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Maker Space

(Rachel Peng #2)

4.28  ·  Rating details ·  389 ratings  ·  32 reviews
Conspiracies, political cover-ups, acts of terrorism… As one of the first cyborgs employed by the federal government, Agent Rachel Peng thought she had already lived through it all. Then, without warning, fourteen blocks of downtown Washington, D.C. are gone, blown apart by bombs unlike anything Rachel has ever seen. The evidence is even more troubling, with each new clue ...more
ebook, 339 pages
Published March 3rd 2014 by Smashwords (first published March 1st 2014)
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Average rating 4.28  · 
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 ·  389 ratings  ·  32 reviews

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James Jennings
It had lots of interesting ideas and exciting scenes, and I really like the main character. My main complaint is that the plotting was somewhat forced. There wasn't always a good reason for the characters to be where they were at any given time, except that's where they had to be for the story. I remember that the first novel in this series, "Digital Divide", was better in this regard.
Dec 18, 2019 rated it liked it
Shelves: science-fiction
Ok, but not as good as I recall the first one being, with much of the plot (and certainly the resolution thereof) being lazy and excessively coincidental (or perhaps lazily coincidental).
Niall Teasdale
The only real problem with this book is the resolution which doesn't really rely on the characters. It just pops out of nowhere and there it is.

However, the story races along and keeps you engaged with the characters. This is a book more about character development than plot. That's not a terribly bad thing since the characters are interesting.

On to book 3...
Rachel Peng is a one-of a kind speculative crime fiction protagonist that I want to see more of, and maybe you do too? She lets the author and the reader explore all kinds of complicated territory and contemporary conundrums. There's a good dose of humor to ease the journey and keep it from going all neuromancer on you, and best of all, lots of action with frequent beer and pizza breaks.
Apr 12, 2014 rated it really liked it
Rachel Peng is a one of a kind and that'll keep me reading.

This entry in the series felt jumpier than its predecessor but it's still action-packed and Peng becomes more dimensional w ea page.

The next time Prng steps out I want to be along for the ride.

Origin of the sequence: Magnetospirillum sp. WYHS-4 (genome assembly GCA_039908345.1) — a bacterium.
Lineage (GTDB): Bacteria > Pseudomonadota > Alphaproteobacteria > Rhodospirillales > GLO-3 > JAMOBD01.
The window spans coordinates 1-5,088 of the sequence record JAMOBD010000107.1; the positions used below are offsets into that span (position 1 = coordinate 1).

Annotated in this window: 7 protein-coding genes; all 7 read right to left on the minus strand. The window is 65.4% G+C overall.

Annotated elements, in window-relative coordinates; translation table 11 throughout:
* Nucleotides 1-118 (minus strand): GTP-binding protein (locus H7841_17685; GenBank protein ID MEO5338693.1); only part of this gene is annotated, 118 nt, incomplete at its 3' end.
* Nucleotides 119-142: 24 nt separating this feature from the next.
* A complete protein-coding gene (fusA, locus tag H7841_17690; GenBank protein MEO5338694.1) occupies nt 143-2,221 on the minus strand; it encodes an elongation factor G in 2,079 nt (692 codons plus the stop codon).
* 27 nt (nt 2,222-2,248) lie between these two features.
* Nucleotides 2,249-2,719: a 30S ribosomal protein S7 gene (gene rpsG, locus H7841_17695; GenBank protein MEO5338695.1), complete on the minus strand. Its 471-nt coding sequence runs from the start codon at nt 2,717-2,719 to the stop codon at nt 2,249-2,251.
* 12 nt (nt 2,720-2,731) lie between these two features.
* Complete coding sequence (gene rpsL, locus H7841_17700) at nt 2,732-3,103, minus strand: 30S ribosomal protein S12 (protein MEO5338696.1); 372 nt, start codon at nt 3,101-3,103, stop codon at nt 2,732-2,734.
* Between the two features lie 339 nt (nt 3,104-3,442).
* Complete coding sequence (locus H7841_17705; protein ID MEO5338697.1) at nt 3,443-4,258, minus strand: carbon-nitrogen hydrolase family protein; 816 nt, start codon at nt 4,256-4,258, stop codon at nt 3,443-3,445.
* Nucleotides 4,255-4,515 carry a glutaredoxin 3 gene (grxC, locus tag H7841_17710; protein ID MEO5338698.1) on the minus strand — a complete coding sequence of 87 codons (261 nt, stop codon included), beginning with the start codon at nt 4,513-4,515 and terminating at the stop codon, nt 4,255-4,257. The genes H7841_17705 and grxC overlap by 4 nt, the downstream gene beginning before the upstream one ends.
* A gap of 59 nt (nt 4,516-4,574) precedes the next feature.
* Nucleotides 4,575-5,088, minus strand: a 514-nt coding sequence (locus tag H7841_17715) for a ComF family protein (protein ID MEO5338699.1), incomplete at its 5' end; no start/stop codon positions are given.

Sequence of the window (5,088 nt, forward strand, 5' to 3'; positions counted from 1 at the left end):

Tony Hisgett
Mar 28, 2018 rated it really liked it
Rachel is becoming one of my favourite characters, since the first book she has become more independent and forceful and is a much more ‘rounded’ individual.
The plot for this book starts with an investigation into the bombing of a Washington DC street, but this soon becomes a story into the political intrigue surrounding numerous government agencies. I really enjoyed this part of the story and this time there was a satisfactory resolution to the investigation, but how it was solved was a little
Emilious Tarr
Mar 07, 2018 rated it it was amazing  ·  review of another edition
Shelves: science-fiction
I like these books. For sure, this is not The Great Gatsby, but it is a good, easy read. It helps to be a fan, or at least familiar with NMs. Spangler's webcomic, A Girl and Her Fed, but the stories, work by themselves too. Its amusing to watch other reviewers try to talk around plot devices, or lament the lack of tie ins between the two, but this series is set in a time period that has not been covered by the comic, and for one, I think that adds to the enjoyment.
Rue S.
Aug 29, 2019 rated it it was amazing
This is not a real review, just an opinion: I disagree EMPHATICALLY with all complaints about the ending! Good reads had me prepared to be disappointed about how the pieces came together but I found this super satisfyingly realistic and "well that happened" in a way I enjoy reading.
Dec 25, 2019 rated it really liked it  ·  review of another edition
Some cogent thoughts about terrorism

This was an interesting look at the implications of DIY movements on terrorism, but also at the politics behind it. Also really nice to see Rachel moving toward accepting herself more.
Mike W.
Jan 02, 2018 rated it it was amazing  ·  review of another edition
An exciting and suspenseful scifi/police mystery. I really enjoy KB's characters, pacing, and world building. This is my third book of hers, and I'm hooked.
Steven Erickson
Mar 06, 2014 rated it it was amazing